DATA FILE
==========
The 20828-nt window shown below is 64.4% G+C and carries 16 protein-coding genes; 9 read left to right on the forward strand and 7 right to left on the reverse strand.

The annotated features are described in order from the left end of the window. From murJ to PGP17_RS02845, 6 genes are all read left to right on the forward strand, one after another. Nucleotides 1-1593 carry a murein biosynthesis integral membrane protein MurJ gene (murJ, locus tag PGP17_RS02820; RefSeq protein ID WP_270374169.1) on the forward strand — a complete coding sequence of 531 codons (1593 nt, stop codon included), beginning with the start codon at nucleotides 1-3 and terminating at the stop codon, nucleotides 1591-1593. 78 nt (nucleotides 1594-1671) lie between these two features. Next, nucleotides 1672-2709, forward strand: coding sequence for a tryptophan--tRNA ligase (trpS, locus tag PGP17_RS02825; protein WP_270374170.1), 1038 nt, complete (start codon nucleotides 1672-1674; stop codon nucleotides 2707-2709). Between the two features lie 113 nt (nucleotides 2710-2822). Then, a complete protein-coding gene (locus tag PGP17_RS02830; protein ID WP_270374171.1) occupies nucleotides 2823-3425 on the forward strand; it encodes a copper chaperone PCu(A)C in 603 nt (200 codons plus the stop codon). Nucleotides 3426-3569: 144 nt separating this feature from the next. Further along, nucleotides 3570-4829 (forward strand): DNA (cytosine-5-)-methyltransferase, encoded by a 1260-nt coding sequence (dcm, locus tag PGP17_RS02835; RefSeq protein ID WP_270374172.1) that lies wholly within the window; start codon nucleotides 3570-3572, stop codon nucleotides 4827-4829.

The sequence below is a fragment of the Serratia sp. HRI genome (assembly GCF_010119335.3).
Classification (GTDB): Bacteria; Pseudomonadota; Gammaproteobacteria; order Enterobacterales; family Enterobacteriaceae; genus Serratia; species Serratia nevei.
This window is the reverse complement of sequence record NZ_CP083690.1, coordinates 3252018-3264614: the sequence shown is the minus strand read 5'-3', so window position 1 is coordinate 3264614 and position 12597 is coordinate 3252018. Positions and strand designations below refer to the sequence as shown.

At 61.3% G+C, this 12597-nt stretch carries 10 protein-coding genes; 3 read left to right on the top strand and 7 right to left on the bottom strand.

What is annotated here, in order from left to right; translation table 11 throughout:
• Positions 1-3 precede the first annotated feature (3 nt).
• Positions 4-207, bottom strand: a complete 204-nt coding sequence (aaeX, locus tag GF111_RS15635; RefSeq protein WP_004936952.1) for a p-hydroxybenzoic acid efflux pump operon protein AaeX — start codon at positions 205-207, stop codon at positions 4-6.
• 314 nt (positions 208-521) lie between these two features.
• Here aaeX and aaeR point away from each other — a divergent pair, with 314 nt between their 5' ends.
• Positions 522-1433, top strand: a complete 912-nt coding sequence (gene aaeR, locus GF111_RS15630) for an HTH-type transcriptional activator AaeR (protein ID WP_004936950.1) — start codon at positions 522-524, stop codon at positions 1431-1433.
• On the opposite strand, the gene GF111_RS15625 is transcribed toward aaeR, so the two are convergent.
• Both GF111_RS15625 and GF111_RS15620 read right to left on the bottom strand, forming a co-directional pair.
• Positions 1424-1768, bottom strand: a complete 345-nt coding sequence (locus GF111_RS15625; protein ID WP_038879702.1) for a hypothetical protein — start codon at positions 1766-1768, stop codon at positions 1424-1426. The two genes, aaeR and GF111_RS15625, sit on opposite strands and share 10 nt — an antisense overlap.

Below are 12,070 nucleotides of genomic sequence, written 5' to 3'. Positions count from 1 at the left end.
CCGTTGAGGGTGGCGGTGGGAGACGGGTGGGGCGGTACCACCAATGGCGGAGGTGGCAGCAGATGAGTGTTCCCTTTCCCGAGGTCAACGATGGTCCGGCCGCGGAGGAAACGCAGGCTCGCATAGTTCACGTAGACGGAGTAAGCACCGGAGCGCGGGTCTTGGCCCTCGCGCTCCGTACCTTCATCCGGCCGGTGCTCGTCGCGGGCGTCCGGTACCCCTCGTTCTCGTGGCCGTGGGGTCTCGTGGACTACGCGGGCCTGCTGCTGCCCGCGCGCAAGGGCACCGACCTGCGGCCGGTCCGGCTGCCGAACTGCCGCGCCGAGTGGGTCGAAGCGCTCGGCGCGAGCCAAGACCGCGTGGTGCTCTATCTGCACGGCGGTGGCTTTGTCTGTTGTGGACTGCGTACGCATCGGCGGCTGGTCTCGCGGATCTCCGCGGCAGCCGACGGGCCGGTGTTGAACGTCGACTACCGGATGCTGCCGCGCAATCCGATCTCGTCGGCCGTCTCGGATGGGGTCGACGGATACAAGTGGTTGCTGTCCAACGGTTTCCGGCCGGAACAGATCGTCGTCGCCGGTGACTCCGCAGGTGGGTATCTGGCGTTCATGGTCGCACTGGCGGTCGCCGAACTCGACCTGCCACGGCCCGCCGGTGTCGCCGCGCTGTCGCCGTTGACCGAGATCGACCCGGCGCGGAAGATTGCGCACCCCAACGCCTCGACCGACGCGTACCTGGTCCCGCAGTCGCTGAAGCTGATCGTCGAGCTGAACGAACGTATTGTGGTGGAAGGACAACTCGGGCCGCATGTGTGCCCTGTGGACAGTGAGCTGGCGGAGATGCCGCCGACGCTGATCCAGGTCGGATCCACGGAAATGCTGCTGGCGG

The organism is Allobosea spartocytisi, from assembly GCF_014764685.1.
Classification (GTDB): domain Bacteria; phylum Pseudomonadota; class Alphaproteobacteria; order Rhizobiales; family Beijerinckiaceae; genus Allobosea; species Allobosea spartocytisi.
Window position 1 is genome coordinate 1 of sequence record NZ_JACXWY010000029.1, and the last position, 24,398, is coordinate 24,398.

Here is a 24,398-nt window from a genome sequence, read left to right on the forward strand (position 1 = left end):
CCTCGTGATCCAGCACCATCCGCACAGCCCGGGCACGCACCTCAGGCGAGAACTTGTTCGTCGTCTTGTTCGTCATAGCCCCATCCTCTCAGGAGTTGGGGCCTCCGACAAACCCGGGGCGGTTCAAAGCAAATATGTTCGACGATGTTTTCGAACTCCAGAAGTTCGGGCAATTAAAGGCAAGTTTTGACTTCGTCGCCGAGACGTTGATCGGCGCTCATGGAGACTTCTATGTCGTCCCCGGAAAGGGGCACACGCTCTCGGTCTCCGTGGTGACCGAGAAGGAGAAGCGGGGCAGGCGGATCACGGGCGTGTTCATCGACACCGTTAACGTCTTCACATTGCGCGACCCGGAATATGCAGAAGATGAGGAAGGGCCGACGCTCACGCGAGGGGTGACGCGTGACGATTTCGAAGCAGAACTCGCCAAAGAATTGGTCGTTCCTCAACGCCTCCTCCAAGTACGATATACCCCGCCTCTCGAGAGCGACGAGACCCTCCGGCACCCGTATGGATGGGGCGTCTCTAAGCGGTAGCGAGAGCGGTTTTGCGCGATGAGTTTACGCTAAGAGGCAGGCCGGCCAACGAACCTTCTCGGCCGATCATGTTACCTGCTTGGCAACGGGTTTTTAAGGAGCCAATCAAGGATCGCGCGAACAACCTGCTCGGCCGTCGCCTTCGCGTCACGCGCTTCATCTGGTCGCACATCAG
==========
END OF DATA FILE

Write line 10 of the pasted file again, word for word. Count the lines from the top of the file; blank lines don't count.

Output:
• 314 nt (positions 208-521) lie between these two features.